Since Michael Hayman returned to The Communications Group as chief executive after a couple of years working on global corporate accounts at Hill & Knowlton he has focused his considerable energies on turning the 22-year-old consultancy—for many years one of the U.K.’s best kept secrets—into an industry leader. The past 12 months saw a continuation of the firm’s investment in thought leadership (through a partnership with Stanford University and the development of a proprietary brand positioning model, and research into the link between personal and corporate reputation in partnership with Coutts & Co.); in sector expertise (particularly in the luxury goods and destination marketing arenas); and in people (through a leadership training programme in partnership with Sir Philip Trousdell, former commandant of Sandhurst). As a result, the firm enjoyed its second consecutive year of strong growth—fee income was up by close to 25 percent to more than £4 million—and ranked among the top 60 in the U.K., according to PR Week.
Hayman was quick to bring in a new generation of leadership to build on the tradition of senior-level counsel established by founder and chairman Maureen Smith, including managing director of corporate affairs Emma Johnson, formerly of Fishburn Hedges; and Sally Hawkins, formerly of The Red Consultancy, as managing director of marketing communications, and over the past 12 months he has added depth. Pippa Lawrence returned to TCG as managing director in the corporate division after holding senior positions at Euro RSCG Biss Lancaster and Lansons; Alexa Chopvsky, who served as chief of staff to First Lady Hilary Clinton, was named associate director in the corporate affairs practice; and Dorkas Erskine brought public affairs experience, having worked with Labour MPs and at EMI Group. There firm also promoted several key members of staff to focus on core market segments such as strategic marketing (Charlotte Hastings), lifestyle (Natasha Behrouz), luxury (Caroline Parrish), brand positioning (Tom Nutt), and destination (Rebecca Glaze). The firm has engaged PR training firm Pinnacle to create and run a customized training programme, with courses ranging from media relations and online PR to new business pitching and profitable account management.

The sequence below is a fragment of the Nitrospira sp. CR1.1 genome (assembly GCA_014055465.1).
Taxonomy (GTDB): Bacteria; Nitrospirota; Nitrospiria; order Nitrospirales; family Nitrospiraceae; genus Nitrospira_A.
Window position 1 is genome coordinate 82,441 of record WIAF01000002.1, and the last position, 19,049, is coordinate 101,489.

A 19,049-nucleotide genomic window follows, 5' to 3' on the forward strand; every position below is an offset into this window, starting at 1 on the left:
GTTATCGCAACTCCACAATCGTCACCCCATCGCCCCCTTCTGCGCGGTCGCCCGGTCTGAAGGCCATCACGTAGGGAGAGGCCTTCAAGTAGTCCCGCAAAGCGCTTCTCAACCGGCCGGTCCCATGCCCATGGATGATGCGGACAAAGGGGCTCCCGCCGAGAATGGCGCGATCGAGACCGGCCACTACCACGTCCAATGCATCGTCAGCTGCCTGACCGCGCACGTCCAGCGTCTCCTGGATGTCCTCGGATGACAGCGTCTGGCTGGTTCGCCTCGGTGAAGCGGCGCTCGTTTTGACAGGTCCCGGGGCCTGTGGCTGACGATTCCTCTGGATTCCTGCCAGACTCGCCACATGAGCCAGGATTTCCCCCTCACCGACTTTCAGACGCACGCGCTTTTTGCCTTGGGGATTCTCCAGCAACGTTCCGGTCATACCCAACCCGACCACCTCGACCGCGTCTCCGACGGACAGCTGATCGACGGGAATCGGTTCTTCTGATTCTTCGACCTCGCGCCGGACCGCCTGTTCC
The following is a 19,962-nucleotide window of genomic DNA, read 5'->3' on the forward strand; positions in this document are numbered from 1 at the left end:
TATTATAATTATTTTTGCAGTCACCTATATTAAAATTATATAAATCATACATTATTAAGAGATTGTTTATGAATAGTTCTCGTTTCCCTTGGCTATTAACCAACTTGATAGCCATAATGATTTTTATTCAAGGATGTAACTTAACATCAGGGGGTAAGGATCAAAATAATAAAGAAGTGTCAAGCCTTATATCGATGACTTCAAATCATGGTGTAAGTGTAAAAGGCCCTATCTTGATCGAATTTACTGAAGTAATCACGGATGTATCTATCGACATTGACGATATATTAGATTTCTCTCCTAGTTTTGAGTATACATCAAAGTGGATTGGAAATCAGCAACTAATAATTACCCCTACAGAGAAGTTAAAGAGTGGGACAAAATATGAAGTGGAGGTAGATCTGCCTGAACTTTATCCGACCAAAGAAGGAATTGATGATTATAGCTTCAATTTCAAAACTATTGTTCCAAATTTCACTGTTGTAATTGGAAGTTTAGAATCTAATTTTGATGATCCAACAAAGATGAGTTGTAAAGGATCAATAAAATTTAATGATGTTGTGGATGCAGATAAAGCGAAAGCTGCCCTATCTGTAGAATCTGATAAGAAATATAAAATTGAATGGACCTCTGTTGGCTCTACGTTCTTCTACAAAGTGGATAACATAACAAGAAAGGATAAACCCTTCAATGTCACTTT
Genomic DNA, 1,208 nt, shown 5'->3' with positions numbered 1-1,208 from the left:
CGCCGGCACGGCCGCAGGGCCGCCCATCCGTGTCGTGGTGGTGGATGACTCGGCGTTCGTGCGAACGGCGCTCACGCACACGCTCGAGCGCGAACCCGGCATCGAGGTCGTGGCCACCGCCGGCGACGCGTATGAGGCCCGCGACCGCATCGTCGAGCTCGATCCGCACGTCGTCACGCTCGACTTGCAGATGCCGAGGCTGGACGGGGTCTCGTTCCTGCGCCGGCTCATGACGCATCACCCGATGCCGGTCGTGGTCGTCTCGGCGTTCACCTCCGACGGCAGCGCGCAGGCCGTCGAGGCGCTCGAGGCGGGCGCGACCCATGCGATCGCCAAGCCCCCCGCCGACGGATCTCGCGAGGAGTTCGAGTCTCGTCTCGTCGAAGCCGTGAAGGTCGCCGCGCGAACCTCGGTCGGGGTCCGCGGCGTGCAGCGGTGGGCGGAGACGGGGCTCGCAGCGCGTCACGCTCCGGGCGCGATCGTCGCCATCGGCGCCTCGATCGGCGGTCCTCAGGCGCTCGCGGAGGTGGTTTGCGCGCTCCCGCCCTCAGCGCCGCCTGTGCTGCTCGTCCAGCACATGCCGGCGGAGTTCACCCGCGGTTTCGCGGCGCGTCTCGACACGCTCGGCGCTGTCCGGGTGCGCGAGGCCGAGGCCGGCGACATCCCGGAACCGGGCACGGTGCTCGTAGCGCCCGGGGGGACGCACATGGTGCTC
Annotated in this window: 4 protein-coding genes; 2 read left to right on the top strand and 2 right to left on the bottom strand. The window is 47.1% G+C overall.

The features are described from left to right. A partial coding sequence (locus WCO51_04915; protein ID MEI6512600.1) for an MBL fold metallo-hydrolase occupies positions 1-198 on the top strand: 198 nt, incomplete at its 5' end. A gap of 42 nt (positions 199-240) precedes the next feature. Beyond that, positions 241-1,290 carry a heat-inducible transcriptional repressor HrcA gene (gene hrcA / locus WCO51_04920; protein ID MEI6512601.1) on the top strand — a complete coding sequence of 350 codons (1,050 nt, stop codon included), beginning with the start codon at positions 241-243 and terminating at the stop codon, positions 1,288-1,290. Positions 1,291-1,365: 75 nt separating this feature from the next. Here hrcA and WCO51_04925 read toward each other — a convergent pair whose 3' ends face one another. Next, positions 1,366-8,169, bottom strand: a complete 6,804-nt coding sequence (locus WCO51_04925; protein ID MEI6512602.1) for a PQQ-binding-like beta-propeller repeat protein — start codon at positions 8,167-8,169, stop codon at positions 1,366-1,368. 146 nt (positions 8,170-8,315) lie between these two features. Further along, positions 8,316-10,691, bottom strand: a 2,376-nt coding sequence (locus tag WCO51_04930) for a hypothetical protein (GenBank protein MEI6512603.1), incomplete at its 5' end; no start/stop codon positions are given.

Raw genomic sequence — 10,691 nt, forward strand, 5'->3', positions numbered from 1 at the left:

The investment in people is underpinned by an equally impressive commitment to process. The firm has developed its own methodology for delivering brand positioning strategies, one that draws its inspiration from an old Indian proverb: “Tell me a fact and I will learn; tell me a truth and I will believe; but tell me a story and it will live in my heart forever.” The firm applies a set of proprietary tools through workshops led by senior TCG counsellors, an approach that has been used to develop future marketing guidelines for diamond producer DeBeers; build a marketing proposition for the entrepreneur and executive client groups at private bank Coutts & Co.; guide brand strategy for Westminster City Council; assist with marketing positioning for Ricoh; and positioning U.K. property developer Development Securities.
New clients over the past 12 months include Rioch,
Interesting assignments included promoting Edinburgh as a destination, an assignment that involved an extensive audit of more than 50 interested organizations and the launch of a brand new city alliance to encourage regeneration of the city’s waterfront; the launch of London’s first jewellery week in June of this year, partnering with Coutts and City Fringe Partnership and raising £450,000 in funds from the private sector. Says Nick Gornall, head of entrepreneurs at Coutts: “TCG’s Face Value campaign has been greatly appreciated by Coutts and its powerful story has really helped to highlight the richness of our clients’ experiences and the firm’s own unique expertise.”
International work now accounts for about 25 percent of TCG’s fee income, with assignments from the Government of Dubai, Turkish five-star resort